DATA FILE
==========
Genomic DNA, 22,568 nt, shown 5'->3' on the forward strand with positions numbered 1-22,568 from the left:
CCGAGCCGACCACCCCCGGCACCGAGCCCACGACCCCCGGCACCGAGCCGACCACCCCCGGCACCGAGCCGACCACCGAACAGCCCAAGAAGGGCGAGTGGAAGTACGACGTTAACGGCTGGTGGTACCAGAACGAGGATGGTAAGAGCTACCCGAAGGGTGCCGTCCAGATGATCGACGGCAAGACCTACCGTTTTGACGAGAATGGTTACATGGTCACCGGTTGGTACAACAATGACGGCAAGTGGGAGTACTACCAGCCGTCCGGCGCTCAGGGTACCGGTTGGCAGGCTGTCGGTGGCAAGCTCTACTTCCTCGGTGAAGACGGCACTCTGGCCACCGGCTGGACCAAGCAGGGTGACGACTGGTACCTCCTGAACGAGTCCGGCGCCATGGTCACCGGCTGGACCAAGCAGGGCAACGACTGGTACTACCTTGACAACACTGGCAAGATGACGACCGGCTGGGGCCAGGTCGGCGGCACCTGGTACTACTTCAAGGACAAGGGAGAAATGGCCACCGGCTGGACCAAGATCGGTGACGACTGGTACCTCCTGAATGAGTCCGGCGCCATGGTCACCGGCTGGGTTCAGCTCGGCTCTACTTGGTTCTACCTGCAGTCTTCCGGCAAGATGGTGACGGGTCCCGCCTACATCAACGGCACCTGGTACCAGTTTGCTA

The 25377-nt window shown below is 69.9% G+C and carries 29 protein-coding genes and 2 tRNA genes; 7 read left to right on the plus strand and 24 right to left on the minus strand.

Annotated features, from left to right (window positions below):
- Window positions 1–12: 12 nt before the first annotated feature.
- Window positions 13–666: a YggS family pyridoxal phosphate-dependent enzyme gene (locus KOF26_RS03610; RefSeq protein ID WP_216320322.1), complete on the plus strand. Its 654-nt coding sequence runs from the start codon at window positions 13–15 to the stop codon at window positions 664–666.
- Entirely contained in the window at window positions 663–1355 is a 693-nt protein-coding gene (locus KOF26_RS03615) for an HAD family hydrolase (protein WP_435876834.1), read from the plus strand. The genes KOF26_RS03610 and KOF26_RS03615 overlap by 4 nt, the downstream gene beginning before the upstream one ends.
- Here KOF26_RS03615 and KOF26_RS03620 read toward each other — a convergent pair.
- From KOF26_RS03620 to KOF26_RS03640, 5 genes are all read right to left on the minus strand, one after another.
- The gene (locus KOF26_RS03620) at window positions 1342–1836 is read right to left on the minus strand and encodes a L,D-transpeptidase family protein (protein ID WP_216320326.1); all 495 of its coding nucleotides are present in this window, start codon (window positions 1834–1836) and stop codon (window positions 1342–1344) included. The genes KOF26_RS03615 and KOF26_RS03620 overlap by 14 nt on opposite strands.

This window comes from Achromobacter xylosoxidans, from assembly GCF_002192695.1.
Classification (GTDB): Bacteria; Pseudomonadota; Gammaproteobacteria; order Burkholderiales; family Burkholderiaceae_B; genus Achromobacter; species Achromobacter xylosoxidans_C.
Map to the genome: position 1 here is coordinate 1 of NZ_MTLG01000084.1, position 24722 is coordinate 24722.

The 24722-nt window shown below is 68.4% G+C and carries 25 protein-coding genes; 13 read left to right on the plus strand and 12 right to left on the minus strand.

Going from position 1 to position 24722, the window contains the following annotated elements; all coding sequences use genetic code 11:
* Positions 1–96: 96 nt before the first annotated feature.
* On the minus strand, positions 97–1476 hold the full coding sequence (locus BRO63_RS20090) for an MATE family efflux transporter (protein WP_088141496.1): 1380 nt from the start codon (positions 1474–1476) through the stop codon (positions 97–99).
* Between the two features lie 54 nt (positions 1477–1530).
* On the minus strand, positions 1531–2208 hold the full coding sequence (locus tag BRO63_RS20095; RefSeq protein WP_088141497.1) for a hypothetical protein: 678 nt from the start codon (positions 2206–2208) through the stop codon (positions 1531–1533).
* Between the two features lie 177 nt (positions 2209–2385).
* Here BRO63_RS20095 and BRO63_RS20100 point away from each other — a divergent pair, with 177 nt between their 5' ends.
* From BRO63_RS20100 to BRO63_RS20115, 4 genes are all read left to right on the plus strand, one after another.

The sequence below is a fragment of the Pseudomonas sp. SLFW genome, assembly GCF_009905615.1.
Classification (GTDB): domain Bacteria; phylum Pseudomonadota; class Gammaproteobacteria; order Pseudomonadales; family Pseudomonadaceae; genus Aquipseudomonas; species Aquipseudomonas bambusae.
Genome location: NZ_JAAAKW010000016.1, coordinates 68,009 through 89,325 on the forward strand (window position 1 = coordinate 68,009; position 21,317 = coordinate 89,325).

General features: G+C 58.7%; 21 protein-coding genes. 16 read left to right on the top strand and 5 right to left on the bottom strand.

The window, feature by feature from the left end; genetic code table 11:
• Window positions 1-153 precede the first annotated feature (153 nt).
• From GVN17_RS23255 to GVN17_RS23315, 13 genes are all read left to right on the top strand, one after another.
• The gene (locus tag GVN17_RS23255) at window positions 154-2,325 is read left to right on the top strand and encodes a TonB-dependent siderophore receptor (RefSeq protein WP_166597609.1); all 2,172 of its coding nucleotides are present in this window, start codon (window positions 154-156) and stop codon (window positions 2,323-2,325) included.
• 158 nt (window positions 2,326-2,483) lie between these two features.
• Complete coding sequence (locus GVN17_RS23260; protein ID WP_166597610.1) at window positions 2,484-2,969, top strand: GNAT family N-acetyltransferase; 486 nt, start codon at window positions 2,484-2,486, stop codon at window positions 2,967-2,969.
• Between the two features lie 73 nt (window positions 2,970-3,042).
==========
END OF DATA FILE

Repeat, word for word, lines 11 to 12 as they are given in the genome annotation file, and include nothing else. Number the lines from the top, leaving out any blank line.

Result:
This window comes from Achromobacter xylosoxidans, from assembly GCF_002192695.1.
Classification (GTDB): Bacteria; Pseudomonadota; Gammaproteobacteria; order Burkholderiales; family Burkholderiaceae_B; genus Achromobacter; species Achromobacter xylosoxidans_C.